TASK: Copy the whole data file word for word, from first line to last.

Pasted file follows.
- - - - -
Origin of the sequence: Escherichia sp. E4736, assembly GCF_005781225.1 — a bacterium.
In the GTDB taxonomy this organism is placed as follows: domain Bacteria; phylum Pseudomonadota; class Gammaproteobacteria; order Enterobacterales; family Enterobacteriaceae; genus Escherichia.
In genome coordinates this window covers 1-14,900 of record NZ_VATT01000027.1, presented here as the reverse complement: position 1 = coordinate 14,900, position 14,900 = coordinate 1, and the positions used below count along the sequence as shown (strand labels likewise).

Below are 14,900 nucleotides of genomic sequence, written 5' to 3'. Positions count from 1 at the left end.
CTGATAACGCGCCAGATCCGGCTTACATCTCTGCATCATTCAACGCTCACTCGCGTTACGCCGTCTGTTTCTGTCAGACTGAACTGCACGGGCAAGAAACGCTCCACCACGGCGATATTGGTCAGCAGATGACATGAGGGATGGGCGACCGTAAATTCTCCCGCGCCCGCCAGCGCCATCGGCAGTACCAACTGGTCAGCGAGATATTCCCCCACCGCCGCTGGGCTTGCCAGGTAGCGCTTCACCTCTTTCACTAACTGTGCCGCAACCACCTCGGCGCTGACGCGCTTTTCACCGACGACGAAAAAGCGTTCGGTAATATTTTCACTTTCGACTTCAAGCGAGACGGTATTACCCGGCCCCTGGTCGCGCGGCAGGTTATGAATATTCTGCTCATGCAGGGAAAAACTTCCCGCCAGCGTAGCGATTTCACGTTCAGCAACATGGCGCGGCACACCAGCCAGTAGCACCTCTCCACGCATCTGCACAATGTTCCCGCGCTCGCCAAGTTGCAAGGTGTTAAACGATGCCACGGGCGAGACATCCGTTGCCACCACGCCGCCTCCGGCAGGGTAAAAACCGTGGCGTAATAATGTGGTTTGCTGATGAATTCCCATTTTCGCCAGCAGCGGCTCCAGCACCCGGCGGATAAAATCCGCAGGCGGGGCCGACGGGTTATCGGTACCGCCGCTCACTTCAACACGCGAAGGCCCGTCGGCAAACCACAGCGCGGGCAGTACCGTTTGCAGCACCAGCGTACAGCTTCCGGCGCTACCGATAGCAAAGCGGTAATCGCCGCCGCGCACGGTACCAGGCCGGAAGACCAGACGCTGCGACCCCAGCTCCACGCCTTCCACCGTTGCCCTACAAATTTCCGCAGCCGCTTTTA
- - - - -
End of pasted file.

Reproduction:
Origin of the sequence: Escherichia sp. E4736, assembly GCF_005781225.1 — a bacterium.
In the GTDB taxonomy this organism is placed as follows: domain Bacteria; phylum Pseudomonadota; class Gammaproteobacteria; order Enterobacterales; family Enterobacteriaceae; genus Escherichia.
In genome coordinates this window covers 1-14,900 of record NZ_VATT01000027.1, presented here as the reverse complement: position 1 = coordinate 14,900, position 14,900 = coordinate 1, and the positions used below count along the sequence as shown (strand labels likewise).

Below are 14,900 nucleotides of genomic sequence, written 5' to 3'. Positions count from 1 at the left end.
CTGATAACGCGCCAGATCCGGCTTACATCTCTGCATCATTCAACGCTCACTCGCGTTACGCCGTCTGTTTCTGTCAGACTGAACTGCACGGGCAAGAAACGCTCCACCACGGCGATATTGGTCAGCAGATGACATGAGGGATGGGCGACCGTAAATTCTCCCGCGCCCGCCAGCGCCATCGGCAGTACCAACTGGTCAGCGAGATATTCCCCCACCGCCGCTGGGCTTGCCAGGTAGCGCTTCACCTCTTTCACTAACTGTGCCGCAACCACCTCGGCGCTGACGCGCTTTTCACCGACGACGAAAAAGCGTTCGGTAATATTTTCACTTTCGACTTCAAGCGAGACGGTATTACCCGGCCCCTGGTCGCGCGGCAGGTTATGAATATTCTGCTCATGCAGGGAAAAACTTCCCGCCAGCGTAGCGATTTCACGTTCAGCAACATGGCGCGGCACACCAGCCAGTAGCACCTCTCCACGCATCTGCACAATGTTCCCGCGCTCGCCAAGTTGCAAGGTGTTAAACGATGCCACGGGCGAGACATCCGTTGCCACCACGCCGCCTCCGGCAGGGTAAAAACCGTGGCGTAATAATGTGGTTTGCTGATGAATTCCCATTTTCGCCAGCAGCGGCTCCAGCACCCGGCGGATAAAATCCGCAGGCGGGGCCGACGGGTTATCGGTACCGCCGCTCACTTCAACACGCGAAGGCCCGTCGGCAAACCACAGCGCGGGCAGTACCGTTTGCAGCACCAGCGTACAGCTTCCGGCGCTACCGATAGCAAAGCGGTAATCGCCGCCGCGCACGGTACCAGGCCGGAAGACCAGACGCTGCGACCCCAGCTCCACGCCTTCCACCGTTGCCCTACAAATTTCCGCAGCCGCTTTTA